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Cybersecurity in the age of information warfare and IoT

Organizations need to be forward-focused and prepare for emerging cybersecurity threats. Phishing attacks doubled in 2018 to top 482 million attempts, malware attacks attained a record high of USD10.52 billion, and 94 per cent of enterprises will use the Internet of Things by the end of 2021.

The buzz is real, the risk is real, and the need to safeguard yourself – that’s also real.

Why should business owners be concerned?

Often enough, businesses do not pay adequate attention to cybersecurity and focus all their resources on sales and marketing. Such a fatal mistake can harm your company’s prospects.

Here’s a look at why business owners need to worry about cybersecurity.

A cyberattack could mean backbreaking financial losses

Cybersecurity threats aren’t restricted to mischief by hackers seeking thrills. It can pave the way for large scale fraud. A cybercrime usually involves identifying theft, bank account details theft, and more nasty stuff.

These can be used for a wide variety of criminal activities, including identity theft and insurance fraud. Cybercriminals are using ransomware to threaten the deletion of entire company database in exchange for exorbitant amounts of money.

Loss of reputation and customer’s trust

Most cyber-attacks threaten the misuse of business databases which include sensitive details of customers. Customers may lose confidence in businesses which are susceptible to data leakages through cyber-attacks.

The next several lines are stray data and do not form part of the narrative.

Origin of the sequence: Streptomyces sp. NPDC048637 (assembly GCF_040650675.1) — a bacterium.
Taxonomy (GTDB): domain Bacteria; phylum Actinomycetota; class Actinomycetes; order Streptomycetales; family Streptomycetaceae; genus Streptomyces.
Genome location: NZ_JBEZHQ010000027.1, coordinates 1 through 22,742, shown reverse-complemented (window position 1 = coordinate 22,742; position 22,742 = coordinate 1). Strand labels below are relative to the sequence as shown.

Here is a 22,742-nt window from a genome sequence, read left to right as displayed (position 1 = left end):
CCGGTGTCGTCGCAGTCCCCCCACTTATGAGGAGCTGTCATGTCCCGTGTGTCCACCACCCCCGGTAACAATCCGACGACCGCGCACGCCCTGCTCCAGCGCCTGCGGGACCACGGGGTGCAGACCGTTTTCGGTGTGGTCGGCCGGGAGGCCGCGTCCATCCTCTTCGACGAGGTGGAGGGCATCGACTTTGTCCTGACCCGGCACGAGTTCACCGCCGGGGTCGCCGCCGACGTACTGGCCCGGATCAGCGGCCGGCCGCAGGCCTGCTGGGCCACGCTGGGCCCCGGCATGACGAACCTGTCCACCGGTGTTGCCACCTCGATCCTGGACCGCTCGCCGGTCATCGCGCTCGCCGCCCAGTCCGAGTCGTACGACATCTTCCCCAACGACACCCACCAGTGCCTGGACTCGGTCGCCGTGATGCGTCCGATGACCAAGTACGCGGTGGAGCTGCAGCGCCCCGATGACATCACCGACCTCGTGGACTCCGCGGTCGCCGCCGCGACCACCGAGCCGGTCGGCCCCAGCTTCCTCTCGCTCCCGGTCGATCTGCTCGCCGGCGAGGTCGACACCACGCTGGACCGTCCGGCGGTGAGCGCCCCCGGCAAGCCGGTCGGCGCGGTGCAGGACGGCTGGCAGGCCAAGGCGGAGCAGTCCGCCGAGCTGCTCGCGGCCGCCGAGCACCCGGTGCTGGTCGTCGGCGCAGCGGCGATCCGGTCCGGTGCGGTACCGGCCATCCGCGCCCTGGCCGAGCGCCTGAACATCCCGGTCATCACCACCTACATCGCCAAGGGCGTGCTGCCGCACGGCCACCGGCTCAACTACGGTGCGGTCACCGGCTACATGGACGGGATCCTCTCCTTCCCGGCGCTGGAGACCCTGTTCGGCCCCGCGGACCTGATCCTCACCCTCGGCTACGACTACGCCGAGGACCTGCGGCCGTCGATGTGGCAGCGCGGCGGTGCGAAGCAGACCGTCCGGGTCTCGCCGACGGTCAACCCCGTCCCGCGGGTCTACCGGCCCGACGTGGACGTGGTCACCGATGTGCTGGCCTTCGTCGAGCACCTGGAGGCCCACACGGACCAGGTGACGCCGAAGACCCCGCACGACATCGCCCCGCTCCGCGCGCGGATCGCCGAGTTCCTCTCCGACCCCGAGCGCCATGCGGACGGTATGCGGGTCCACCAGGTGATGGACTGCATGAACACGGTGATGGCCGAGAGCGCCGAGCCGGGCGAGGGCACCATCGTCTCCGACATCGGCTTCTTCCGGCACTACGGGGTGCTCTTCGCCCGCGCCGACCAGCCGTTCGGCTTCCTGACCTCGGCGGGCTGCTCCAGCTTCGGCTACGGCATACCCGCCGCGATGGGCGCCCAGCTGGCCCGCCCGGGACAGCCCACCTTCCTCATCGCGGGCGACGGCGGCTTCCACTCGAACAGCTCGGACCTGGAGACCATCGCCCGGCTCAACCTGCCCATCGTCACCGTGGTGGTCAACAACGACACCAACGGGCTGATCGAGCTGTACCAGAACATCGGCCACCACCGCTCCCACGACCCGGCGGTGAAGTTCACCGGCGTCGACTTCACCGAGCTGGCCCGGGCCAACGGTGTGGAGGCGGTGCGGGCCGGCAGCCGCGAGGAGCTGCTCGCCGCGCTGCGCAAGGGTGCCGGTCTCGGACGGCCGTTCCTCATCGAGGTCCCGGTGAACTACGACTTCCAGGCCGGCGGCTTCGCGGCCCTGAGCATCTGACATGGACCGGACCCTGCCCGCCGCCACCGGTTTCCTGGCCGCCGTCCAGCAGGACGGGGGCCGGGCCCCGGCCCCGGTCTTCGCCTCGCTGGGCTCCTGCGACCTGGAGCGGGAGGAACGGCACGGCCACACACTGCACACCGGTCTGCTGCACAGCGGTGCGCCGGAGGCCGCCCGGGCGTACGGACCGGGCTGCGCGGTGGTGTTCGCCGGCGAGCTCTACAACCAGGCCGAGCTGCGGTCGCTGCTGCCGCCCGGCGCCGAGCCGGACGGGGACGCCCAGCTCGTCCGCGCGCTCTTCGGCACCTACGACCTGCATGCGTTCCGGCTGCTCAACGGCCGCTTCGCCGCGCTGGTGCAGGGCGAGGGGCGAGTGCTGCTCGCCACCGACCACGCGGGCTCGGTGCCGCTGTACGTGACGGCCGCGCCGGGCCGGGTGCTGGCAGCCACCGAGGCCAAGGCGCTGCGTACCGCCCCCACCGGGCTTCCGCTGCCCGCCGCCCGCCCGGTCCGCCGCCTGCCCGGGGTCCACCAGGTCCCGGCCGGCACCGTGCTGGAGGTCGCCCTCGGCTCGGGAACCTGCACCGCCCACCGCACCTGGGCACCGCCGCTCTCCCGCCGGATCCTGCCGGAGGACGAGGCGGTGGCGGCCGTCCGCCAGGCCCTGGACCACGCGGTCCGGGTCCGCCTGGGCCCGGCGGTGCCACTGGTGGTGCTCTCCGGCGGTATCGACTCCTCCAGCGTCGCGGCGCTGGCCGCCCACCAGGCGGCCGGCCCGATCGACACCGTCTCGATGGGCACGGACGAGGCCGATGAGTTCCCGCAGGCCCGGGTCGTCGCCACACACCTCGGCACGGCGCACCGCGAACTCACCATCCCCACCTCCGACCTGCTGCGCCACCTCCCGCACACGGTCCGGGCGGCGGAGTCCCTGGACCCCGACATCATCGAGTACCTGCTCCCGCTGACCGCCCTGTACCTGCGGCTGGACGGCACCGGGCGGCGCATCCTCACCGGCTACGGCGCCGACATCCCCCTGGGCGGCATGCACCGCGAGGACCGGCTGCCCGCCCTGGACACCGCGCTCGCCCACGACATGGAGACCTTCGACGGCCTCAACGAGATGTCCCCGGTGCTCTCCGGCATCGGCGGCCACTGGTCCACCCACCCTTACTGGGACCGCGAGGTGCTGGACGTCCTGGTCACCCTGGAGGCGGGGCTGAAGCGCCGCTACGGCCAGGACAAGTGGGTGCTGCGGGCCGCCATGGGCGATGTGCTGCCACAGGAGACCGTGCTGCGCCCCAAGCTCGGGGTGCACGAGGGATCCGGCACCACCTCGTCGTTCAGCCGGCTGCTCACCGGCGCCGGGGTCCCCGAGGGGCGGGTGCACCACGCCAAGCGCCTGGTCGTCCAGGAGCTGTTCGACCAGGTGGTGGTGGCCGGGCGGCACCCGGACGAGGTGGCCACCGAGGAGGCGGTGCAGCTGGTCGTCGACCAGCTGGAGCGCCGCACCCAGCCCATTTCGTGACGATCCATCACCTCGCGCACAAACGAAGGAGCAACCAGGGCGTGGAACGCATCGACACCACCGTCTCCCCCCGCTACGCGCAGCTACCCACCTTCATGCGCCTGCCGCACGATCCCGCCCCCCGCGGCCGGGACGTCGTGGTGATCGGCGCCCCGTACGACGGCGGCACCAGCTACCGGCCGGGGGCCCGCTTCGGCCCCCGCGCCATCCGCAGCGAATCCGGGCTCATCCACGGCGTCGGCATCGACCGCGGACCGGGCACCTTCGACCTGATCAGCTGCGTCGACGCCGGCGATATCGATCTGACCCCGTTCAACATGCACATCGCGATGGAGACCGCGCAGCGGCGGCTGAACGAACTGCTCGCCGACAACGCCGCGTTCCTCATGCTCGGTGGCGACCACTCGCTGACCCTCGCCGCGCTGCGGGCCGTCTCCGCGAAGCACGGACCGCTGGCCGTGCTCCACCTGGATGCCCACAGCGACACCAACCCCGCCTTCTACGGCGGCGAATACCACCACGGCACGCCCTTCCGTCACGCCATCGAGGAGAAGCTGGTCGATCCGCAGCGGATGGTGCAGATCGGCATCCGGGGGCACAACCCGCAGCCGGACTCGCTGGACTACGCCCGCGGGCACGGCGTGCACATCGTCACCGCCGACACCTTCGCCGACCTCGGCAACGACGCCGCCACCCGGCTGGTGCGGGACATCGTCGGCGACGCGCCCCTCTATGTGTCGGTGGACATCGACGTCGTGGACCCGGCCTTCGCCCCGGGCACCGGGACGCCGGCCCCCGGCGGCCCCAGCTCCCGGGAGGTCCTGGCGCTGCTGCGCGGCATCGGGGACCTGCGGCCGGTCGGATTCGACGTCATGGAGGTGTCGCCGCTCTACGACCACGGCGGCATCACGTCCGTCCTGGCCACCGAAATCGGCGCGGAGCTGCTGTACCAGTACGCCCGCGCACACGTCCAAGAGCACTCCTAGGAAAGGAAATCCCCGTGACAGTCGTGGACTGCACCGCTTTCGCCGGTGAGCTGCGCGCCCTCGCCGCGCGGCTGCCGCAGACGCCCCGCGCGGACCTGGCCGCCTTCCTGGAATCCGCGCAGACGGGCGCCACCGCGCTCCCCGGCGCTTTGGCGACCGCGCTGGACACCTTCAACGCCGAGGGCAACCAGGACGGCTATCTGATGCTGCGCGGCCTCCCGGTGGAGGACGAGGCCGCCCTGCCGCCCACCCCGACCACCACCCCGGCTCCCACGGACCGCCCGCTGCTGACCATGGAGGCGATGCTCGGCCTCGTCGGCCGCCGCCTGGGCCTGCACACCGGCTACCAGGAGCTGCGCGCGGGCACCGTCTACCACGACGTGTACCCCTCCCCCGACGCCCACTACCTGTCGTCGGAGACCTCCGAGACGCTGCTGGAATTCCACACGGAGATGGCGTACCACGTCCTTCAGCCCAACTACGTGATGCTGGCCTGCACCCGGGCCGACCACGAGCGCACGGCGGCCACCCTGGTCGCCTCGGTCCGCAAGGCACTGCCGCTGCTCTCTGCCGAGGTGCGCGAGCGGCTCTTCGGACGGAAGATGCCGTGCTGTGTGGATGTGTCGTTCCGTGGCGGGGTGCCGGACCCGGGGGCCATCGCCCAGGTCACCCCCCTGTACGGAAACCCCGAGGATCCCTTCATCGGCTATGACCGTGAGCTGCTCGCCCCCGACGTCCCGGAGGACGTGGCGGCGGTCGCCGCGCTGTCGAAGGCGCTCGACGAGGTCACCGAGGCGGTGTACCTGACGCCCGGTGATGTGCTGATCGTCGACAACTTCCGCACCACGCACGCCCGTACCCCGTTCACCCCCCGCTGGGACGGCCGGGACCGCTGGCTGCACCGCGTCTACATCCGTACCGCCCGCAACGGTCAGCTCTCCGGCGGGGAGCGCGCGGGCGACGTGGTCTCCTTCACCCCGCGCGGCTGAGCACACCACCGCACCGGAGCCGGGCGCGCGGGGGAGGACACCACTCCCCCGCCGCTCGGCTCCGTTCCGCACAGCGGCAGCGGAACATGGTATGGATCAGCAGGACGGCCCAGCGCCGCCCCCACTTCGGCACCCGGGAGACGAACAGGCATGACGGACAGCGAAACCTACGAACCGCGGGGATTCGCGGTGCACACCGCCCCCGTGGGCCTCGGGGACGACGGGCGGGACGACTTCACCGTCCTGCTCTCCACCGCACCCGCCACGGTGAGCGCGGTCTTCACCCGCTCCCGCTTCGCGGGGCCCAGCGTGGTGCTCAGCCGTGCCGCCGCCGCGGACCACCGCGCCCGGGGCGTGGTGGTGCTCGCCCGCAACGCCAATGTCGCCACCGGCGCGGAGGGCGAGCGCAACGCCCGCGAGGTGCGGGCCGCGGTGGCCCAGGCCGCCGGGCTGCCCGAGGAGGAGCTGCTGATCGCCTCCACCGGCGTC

If sensitive data is compromised due to a lapse in cybersecurity, then the company loses its face in the market. It might force a new cycle of expenditure in PR agencies to revive consumer support in the market.

The threat presented by smart devices

Most businesses cannot afford to keep tabs on how employees use their devices. With the spread of consumer tech, it has become impossible to enforce security measures.

Employees use personal smartphones and laptops for work purposes, which may become dangerous if they use an unsecured network.

This then becomes a fertile ground for data breaches, which may lead to the issues highlighted above.

Now that you know why it’s essential for business people to pay attention to cybersecurity, let’s cover some of the most lethal threats in detail.

Information warfare

The private sector is currently struggling with the sheer scale, size, and complexity of digital risks to business’ reputation, finances, and even property. These risks encompass numerous business operations and permeate relationships with customers, suppliers, and third parties.

The likely targets of this ongoing information warfare include:

1. Executives

2.Companies

3.Social media accounts

4.News media websites.

Concerns over possible blowback or escalation when retaliating or pursuing foreign hackers include potential proxies and curbing government enthusiasm for defending the private sector.

As a result, cyber espionage, cybercrime, and cyberwarfare occur. Cyberattacks, for example, caused losses worth US$18 billion to financial institutions in 2017.

In 2014, Sony’s planned release of a film mocking Kim Jong Un met with retaliation in the form of leaked salary data, unreleased movies, and controversial email exchanges.

VPNs can help your business – here’s how

The damage from information warfare, including propaganda, identity theft, data leaks, and public relations controversies may somewhat be stemmed through the use of VPNs. They create an encrypted tunnel for the received and sent data that is unreachable by malicious digital entities.

Engage the teams in joint activities to develop management plans and education that responsibly prepare for a possible threat.

Wireless attacks